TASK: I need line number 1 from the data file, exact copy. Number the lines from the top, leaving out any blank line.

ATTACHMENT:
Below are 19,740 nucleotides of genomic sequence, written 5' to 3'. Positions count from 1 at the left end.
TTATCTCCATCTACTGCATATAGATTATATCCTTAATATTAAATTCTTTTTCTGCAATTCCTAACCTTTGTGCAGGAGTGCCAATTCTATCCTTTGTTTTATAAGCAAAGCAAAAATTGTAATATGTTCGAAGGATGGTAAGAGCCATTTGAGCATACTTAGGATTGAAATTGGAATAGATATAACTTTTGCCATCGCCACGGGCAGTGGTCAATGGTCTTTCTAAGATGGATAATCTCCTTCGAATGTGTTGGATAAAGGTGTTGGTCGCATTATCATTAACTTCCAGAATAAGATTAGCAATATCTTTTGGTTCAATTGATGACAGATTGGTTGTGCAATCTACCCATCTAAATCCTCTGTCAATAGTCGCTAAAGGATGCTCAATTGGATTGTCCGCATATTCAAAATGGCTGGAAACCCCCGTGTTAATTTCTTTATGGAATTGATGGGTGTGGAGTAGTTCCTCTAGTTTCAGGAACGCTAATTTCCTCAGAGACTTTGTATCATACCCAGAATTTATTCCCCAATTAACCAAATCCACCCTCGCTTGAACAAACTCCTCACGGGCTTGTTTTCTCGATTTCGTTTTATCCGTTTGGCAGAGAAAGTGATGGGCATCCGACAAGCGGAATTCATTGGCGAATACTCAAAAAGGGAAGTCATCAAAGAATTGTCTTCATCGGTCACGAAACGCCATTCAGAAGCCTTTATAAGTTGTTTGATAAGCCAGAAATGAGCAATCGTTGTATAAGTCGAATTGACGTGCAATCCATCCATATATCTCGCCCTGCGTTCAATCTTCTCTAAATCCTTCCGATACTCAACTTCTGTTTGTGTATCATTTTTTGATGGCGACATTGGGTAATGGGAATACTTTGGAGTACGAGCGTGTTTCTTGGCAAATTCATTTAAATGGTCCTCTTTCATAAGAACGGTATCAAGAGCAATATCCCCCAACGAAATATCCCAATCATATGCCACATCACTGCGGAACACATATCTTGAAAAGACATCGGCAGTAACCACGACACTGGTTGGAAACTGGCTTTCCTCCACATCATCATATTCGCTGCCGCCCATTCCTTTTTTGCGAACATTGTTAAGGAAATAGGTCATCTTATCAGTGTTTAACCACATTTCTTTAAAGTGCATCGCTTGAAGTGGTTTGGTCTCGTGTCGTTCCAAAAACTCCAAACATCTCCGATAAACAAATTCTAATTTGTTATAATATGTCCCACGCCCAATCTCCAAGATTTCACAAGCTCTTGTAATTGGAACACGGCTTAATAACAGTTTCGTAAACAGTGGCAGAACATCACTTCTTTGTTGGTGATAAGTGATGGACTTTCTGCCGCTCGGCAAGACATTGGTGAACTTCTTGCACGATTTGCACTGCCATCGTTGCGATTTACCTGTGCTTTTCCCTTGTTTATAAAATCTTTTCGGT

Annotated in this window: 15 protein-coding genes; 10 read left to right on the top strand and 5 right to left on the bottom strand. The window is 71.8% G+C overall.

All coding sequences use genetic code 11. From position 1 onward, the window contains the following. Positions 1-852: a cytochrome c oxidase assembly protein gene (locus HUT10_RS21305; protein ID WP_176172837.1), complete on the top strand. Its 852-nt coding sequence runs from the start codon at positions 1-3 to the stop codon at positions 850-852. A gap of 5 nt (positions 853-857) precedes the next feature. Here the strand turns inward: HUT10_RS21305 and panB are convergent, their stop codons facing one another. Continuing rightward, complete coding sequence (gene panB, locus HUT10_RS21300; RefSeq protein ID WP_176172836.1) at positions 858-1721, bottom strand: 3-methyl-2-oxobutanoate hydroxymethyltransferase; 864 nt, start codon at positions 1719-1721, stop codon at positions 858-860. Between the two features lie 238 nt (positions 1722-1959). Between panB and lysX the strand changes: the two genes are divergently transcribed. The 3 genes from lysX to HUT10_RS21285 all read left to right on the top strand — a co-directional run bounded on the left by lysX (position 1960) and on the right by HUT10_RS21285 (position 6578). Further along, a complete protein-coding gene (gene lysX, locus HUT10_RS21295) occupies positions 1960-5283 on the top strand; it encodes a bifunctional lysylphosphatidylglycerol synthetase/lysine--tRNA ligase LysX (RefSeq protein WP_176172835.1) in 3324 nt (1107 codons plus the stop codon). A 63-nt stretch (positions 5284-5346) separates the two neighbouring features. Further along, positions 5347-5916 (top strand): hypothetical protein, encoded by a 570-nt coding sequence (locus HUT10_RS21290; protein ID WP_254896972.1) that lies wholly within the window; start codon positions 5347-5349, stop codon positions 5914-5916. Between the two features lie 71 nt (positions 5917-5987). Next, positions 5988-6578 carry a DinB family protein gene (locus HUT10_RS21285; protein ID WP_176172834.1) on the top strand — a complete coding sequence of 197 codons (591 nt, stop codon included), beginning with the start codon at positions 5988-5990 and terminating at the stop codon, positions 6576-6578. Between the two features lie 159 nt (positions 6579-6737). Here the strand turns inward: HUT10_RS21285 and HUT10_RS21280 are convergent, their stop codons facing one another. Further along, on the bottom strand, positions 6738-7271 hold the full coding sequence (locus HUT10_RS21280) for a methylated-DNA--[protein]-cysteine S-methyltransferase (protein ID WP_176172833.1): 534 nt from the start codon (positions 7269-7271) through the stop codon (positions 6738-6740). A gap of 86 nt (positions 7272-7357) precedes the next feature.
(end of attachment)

Below are 19,740 nucleotides of genomic sequence, written 5' to 3'. Positions count from 1 at the left end.